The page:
This week we will review the definitions of the following terms:
- Integers: Positive and negative whole numbers (not decimals or fractions)
- Factors: Numbers that can be divided into a larger number with no remainder.
- Multiples: The resulting number of multiplying two smaller numbers.
- Square numbers: When result when you multiply a number by itself (eg. 3 x 3 = 9)
- Prime numbers: Numerals with only two factors – one and themselves.
Please write ten examples of each of the terms listed above. Use the following numbers to create a ‘factor tree”: 24; 120; 128; 130; 240; 360; 480.
We will practise our multiplication tables and learn more about prime numbers using the game “Multo”.
Today we are going to use Erastothene’s Sieve to find the prime numbers up to 100. You will use the “Count By” app on the iPods or iPads or your netbook with the interactive 100 chart program. Color in the corresponding numbers on your paper 100 chart.
Prime numbers are numbers with exactly two factors – you can divide a prime number by one or itself, but no other number, to get a whole number. The number one only has one factor, so it is not a prime number. So, 2 and 3 are the first two prime numbers. 4 is not a prime number because it has three factors (1, 2 and 4). Circle the prime numbers on your paper chart and stick it firmly in your work book to refer to later.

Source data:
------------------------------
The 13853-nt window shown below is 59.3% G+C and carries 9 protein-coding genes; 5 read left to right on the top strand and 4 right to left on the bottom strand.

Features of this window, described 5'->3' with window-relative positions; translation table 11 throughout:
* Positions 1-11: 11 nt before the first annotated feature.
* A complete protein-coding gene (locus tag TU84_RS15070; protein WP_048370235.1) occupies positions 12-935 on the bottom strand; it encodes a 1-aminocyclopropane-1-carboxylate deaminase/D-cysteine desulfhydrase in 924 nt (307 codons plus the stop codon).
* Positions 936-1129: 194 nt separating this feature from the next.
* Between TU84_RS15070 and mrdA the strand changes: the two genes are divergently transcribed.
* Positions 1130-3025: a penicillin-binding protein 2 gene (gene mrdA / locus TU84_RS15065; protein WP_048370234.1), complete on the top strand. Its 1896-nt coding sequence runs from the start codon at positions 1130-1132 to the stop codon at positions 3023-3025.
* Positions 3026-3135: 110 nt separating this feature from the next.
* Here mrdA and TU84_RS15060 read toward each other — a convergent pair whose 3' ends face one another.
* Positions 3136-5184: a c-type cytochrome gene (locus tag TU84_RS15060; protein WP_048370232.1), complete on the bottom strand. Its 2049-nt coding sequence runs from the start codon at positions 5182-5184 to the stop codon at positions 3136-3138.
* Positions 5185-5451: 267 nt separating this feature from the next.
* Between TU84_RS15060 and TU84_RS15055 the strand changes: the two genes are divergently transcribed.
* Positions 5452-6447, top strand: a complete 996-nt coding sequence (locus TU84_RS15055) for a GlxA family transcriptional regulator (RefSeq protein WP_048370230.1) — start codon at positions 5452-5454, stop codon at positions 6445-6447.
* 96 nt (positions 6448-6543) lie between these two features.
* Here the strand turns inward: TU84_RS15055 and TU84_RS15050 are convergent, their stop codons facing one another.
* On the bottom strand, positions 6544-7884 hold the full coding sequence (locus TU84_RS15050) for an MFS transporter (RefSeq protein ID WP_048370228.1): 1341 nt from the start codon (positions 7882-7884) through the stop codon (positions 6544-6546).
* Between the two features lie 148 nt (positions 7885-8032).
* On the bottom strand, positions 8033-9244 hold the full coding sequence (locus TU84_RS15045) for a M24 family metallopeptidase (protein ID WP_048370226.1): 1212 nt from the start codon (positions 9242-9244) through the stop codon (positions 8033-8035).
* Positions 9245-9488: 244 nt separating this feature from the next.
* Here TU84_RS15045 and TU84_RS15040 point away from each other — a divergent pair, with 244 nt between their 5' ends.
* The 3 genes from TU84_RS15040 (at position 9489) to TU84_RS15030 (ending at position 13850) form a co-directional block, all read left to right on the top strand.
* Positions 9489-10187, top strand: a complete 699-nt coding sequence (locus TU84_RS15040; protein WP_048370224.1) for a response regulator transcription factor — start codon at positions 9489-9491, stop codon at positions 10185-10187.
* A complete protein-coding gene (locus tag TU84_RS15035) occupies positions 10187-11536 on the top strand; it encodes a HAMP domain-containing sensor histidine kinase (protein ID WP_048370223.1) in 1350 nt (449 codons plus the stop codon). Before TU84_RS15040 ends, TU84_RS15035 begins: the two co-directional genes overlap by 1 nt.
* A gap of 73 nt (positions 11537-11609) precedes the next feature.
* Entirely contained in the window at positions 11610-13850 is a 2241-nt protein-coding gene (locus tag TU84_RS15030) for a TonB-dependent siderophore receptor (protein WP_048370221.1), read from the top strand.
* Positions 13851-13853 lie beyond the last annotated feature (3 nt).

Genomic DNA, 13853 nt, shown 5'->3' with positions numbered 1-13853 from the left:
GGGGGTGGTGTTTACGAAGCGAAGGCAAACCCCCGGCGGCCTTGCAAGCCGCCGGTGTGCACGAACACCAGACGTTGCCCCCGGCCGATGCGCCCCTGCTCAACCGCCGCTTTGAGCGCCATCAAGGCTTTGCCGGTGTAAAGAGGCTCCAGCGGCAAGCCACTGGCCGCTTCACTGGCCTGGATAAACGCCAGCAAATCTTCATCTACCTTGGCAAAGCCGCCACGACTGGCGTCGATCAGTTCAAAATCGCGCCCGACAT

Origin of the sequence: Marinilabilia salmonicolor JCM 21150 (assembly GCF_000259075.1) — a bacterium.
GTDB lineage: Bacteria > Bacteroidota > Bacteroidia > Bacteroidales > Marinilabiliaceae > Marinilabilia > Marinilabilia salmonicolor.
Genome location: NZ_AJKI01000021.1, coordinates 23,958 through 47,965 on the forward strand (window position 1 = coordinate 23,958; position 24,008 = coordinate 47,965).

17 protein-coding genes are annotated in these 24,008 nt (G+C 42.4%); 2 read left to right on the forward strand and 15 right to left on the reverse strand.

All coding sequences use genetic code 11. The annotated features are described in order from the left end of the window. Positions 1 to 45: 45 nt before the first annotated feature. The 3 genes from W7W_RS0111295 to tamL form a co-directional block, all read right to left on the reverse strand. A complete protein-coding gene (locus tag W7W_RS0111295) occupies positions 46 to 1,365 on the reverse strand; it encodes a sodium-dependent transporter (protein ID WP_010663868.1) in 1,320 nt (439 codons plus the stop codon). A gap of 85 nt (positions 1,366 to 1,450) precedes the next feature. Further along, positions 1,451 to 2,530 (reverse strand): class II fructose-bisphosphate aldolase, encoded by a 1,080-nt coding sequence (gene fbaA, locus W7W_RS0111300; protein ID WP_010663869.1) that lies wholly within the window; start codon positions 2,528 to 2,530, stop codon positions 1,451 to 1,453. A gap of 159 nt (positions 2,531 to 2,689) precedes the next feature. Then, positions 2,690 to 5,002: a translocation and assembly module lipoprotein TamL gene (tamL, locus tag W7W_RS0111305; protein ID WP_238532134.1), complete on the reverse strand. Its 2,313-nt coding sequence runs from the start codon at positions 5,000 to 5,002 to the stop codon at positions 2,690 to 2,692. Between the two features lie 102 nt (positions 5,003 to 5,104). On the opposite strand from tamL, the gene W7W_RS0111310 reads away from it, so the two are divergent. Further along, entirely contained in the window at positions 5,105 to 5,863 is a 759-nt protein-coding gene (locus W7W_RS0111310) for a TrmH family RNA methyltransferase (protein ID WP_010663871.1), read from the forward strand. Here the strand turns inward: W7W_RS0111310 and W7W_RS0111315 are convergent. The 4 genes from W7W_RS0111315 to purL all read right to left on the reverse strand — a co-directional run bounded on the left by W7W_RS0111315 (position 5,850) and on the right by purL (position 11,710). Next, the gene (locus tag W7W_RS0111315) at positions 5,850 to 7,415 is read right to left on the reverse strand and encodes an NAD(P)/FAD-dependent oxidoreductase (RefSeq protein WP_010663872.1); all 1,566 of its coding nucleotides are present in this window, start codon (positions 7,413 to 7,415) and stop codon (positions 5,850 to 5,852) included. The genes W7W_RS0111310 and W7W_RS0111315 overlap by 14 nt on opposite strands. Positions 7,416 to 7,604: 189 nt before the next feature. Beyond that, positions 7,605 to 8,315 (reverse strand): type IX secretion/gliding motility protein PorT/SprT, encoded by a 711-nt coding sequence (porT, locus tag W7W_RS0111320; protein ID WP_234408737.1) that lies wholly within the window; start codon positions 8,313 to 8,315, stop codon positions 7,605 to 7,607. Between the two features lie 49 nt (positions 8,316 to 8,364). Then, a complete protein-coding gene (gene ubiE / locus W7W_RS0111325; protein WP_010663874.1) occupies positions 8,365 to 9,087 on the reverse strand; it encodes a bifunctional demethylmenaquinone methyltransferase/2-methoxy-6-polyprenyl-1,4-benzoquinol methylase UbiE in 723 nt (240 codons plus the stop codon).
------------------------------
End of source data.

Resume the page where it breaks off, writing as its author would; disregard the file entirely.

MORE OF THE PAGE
This fun game helps students to remember their times tables and understand what prime numbers are. Print out cards with each of the timestables from 0 x 0 to 9 x 9. Students draw up 4 x 4 grids and place 16 numbers from zero up to 81 in the boxes. The teacher calls out the timestable cards randomly, while students cross the answer the sum called off their grids. If they get four numbers in a line (column, row, diagonally) or four corners they call “MULTO“!
Which numbers should not be used in the grids and why? What numbers are most likely to be called and why?